Thesis Preparation and Defense

A thesis constitutes a serious work of writing of considerable length that demonstrates the student’s ability to design a research project, propose an appropriate research methodology, and carry the project to its successful conclusion. Unlike a semester project, a thesis often displays elements of originality and sophistication that exhibit his/her ability to integrate their acquired knowledge. Students considering entry into a Ph.D. program are well advised to select the thesis option. Students who select the thesis option should start early to identify a topic. Consult the Guide for Preparing Theses and Dissertations available at the University Bookstore and follow instructions to the letter. The Graduate School and Mullins Library will insist that you adhere to these specifications.

Assembling your thesis committee

In the semester before you plan to start writing your thesis you must assemble a committee of three faculty members that will supervise your project. Under some special circumstances a faculty member from outside the Department can serve as committee member. Please make sure that you consult with individual professors about their availability for the duration of your thesis. Once you have ascertained that all of the professors are willing to serve as members of your committee, one of them must agree to be the chair of your committee.

Check with the Department about special forms (Independent Studies) that must be completed prior to your enrollment for thesis credit. Schedule an appointment for your committee to meet.


The process of composing your thesis starts with the development of a prospectus. A prospectus is in many ways a mini-version of your thesis and should include the following components:

  • A clear definition of the research question(s) to be addressed in the thesis;
  • A rationale relating why this is an important or worthwhile question to pursue (here you need to draw on the literature to support your contentions);
  • A justification and outline of the methodology proposed for your project;
  •  An outline of the main segments or chapters of your thesis; and
  • A display of your knowledge of the appropriate literature.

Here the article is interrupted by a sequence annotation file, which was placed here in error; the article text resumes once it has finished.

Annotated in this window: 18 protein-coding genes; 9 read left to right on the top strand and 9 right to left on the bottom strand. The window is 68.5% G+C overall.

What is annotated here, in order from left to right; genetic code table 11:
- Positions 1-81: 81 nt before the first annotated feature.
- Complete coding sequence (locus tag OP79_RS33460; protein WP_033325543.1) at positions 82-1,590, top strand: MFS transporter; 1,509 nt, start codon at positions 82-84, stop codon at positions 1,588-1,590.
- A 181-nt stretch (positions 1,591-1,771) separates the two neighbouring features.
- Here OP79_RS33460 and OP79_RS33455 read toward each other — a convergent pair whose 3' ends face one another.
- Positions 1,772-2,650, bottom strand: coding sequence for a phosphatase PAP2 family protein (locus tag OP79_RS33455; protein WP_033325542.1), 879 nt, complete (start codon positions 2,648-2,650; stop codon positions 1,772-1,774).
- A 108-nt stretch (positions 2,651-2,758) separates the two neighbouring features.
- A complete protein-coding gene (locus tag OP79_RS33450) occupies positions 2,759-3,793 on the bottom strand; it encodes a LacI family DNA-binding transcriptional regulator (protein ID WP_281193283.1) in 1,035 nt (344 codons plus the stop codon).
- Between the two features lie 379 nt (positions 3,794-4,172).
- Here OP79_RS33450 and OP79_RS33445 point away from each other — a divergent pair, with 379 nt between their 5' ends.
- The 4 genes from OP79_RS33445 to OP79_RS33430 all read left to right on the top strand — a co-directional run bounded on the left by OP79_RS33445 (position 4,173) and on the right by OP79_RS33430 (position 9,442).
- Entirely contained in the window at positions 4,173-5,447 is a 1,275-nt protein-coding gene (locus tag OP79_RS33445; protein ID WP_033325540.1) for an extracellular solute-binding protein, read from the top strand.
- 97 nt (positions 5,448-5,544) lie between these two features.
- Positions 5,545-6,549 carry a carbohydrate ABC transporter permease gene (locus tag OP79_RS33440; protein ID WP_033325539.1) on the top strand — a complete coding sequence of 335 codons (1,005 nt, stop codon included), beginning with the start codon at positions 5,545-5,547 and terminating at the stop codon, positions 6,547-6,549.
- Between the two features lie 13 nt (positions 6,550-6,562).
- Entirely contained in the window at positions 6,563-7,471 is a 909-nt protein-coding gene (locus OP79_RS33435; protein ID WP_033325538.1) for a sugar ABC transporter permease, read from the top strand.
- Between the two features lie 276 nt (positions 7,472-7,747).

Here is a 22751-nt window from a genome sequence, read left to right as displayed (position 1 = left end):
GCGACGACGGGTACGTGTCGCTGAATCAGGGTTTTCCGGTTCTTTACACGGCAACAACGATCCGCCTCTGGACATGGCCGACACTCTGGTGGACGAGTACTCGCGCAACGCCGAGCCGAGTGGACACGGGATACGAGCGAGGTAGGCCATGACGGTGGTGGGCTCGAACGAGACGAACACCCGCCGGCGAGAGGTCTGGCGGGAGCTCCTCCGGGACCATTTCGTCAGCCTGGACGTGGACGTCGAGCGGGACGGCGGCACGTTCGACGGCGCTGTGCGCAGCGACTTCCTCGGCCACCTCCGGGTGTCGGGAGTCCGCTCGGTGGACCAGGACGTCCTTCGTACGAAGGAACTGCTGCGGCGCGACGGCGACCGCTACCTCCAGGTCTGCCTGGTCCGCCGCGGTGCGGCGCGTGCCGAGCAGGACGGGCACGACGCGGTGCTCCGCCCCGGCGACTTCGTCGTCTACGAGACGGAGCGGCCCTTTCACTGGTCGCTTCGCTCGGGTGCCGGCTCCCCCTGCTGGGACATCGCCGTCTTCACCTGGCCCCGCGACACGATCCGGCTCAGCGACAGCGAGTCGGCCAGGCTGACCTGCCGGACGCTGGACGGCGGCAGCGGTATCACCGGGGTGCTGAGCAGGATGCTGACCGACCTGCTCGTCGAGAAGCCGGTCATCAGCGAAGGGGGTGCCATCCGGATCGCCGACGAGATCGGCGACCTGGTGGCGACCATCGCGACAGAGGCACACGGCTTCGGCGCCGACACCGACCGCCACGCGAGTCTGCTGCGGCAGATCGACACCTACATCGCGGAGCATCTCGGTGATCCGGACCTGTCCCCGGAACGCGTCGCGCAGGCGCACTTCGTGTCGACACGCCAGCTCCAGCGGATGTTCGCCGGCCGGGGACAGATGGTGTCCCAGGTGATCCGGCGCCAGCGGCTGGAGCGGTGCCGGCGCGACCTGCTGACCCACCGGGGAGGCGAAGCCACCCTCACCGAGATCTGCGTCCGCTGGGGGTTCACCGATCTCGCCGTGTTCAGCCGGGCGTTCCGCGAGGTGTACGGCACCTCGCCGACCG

Writing the thesis

Students should start identifying possible thesis topics early in their program and frequently consult with faculty. The actual thesis writing will in most cases require approximately six months, and in some cases substantial additional time. Consult with your main thesis advisor whether to present the whole project or submit it in segments. The latter has the advantage that you receive continuous feedback.

Review theses that have been written in the Department of Political Science before you launch your project. This will allow you to familiarize yourself with acceptable formats, approximate length, and possible subdivisions for your thesis project.

Depending on the degree of preparation that has gone into planning your project, expect that you will redraft many or all of the segments several times. Careful composition and editing before you submit drafts can minimize misunderstandings and speed along the writing process.

You need to consider turn-around time between drafts in planning your expected time of graduation.

The Oral Defense

When your committee agrees that the thesis is completed, an oral defense of your project will be scheduled. The purpose of this meeting is to present your research to your committee, defend its merits, and allow you to respond to questions relating to your research. The defense is also an opportunity to question you about your understanding of the literature and provide an opportunity to identify any weaknesses in your thesis. Members of the committee may then recommend to pass the project as presented or to request that you make revisions.